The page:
05:04 GMT06 May 2021
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    According to national broadcaster Yle, a tacit understanding of “brotherhood” combined with a strong hierarchy leads to a climate of silence and a tendency to sweep emerging problems under the rug.

    A permeating “culture of silence” within the Finnish Armed Forces is preventing abuses by supervisors from being reported and effectively tackled, a new report by national broadcaster Yle's investigative journalism team has revealed.

    Furthermore, it was suggested that the fear of revenge effectively prevents employees from reporting or complaining about inappropriate behaviour by their supervisors.

    “If you make any criticism, it may harm your career," Ville Viita, the chair of the Finnish Officers’ Union, a professional organisation for officers of the Finnish Defence Forces and of the Finnish Border Guard, told Yle.

    Overall, Yle's investigative team reviewed more than 130 military crime cases handled by the Helsinki Court of Appeal over the past ten years and found that 20 of the convicts were high-ranking Armed Forces officers. These crimes included abuse of supervisory positions, service crimes, sexual harassment, employment discrimination, nepotism, bullying subordinates and alcohol abuse within the workplace. In many cases, the abuses were found to have continued for years without being addressed.

    The officers' mutual code of conduct emphasises a certain “brotherhood”, which is first established during the training years at the National Defence University.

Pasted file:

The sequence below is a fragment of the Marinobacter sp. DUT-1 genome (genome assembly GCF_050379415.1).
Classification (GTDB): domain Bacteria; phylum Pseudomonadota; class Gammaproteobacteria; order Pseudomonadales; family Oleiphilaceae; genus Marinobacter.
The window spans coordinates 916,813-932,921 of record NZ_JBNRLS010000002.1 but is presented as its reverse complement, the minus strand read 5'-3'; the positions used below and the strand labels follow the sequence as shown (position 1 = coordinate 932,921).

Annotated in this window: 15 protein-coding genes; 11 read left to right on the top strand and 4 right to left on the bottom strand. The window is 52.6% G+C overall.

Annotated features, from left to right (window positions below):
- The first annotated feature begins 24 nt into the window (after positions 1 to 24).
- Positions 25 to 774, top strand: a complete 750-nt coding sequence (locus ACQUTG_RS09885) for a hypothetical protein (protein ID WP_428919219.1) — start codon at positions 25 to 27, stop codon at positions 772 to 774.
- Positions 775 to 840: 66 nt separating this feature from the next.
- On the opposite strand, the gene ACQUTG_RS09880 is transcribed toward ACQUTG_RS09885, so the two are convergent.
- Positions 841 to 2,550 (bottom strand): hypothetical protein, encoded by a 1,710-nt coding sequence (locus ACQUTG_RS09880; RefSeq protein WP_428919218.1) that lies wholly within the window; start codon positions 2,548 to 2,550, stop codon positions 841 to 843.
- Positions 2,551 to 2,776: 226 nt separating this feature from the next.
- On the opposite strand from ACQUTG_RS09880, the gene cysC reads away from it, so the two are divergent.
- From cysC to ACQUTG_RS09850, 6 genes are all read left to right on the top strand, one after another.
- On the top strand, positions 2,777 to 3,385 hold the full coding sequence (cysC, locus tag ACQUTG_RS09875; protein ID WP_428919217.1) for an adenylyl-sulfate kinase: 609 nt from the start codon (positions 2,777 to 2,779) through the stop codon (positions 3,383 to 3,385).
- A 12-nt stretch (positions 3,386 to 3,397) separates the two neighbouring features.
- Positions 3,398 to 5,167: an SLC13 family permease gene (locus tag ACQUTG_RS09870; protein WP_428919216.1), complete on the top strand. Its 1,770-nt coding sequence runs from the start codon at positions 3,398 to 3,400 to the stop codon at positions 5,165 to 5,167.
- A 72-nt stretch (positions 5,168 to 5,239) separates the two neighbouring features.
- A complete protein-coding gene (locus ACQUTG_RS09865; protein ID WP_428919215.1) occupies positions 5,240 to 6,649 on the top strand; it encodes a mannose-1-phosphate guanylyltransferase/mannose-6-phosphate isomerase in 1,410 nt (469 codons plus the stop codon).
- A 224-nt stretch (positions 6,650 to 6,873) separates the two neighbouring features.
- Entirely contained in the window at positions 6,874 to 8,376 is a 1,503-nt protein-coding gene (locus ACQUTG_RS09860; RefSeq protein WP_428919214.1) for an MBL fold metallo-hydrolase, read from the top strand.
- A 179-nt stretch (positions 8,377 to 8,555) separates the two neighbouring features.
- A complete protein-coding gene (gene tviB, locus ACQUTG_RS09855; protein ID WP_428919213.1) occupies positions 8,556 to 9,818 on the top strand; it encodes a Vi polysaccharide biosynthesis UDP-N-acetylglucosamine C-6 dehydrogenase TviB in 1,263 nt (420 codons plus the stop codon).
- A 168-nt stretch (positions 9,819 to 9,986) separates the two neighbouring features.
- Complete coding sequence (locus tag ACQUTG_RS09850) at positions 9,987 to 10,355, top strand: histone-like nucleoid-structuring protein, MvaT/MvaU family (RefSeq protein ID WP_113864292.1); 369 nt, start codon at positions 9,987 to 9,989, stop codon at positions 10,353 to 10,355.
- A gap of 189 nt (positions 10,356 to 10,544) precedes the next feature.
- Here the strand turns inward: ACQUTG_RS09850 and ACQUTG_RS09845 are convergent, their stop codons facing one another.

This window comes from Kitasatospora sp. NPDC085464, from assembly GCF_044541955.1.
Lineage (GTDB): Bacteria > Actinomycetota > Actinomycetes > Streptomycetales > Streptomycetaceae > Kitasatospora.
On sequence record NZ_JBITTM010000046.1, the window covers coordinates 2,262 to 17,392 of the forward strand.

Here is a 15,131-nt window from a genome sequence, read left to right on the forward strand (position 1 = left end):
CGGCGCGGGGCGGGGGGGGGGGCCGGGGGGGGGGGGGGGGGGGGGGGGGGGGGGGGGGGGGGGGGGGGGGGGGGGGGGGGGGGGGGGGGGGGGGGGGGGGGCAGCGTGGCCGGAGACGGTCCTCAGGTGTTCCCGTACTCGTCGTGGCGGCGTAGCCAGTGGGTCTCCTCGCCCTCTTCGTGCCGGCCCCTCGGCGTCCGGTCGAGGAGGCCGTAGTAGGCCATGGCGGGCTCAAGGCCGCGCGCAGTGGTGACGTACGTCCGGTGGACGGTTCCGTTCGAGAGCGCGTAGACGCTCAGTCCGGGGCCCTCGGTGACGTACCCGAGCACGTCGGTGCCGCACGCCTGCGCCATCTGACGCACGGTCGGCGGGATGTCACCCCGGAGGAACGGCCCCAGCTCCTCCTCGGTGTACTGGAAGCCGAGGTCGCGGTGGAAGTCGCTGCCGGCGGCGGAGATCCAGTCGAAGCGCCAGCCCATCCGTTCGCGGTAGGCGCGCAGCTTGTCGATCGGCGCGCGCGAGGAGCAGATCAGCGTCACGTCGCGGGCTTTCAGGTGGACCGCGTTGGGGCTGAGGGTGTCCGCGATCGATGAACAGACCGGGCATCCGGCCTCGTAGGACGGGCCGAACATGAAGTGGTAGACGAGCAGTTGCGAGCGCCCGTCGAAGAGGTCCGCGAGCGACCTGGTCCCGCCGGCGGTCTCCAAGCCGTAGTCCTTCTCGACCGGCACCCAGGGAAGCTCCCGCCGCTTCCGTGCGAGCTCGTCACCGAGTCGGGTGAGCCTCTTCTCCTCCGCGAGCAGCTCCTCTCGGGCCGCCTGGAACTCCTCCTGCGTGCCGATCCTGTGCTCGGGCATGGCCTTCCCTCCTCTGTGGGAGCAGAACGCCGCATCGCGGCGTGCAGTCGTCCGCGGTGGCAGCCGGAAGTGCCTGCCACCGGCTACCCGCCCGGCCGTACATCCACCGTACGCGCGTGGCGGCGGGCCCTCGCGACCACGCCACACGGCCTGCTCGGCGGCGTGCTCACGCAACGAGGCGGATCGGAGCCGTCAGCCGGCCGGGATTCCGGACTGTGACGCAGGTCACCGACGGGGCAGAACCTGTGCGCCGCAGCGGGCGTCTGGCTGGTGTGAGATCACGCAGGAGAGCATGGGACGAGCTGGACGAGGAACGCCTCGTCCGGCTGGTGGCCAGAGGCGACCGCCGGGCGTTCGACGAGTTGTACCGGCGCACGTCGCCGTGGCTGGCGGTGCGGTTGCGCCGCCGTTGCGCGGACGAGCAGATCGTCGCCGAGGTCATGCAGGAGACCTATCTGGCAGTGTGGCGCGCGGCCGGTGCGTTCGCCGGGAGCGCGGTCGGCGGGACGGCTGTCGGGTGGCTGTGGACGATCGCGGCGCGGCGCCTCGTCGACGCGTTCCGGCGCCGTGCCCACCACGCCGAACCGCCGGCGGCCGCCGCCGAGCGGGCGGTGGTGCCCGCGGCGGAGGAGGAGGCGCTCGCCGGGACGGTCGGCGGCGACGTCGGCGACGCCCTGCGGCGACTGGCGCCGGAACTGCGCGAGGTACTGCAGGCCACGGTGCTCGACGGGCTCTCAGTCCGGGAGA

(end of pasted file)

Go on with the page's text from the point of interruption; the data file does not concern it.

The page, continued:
“When raising grievances, an officer may be considered to be challenging this 'brotherhood'. That's one reason why it's difficult to point out problems. Another thing is the career risks that may arise from raising them,” Tampere University occupational researcher Katri Otonkorpi-Lehtoranta told Yle.

    Yle's report revealed that a strong hierarchy within the Armed Forces makes it impossible to intervene in higher-level activities. This leads to violations and even suspected illegalities being hidden or swept under the rug.

    “I've seen a number of examples of things that are to be managed 'by the boys' or within the 'family circle'. It is essential that the Armed Forces' image or reputation is kept clean to the last and give the impression that there are no systematic or recurring grievances,” a lieutenant colonel told Yle on condition of anonymity.

    The tendency to hide the problems was confirmed by the Tampere University's Work Research Centre.

    “Non-interference in issues is seen as a constant problem within the Armed Forces,” Otonkorpi-Lehtoranta said.

    By contrast, many servicemen surveyed said they believed that personal relationships have become “too important”, citing the so-called “good brother” network that helps one's career development through contacts. The anonymous lieutenant colonel stressed that for promoting one's career, joining a gentlemen's club to gain access to a certain closed clique featuring top brass is encouraged.


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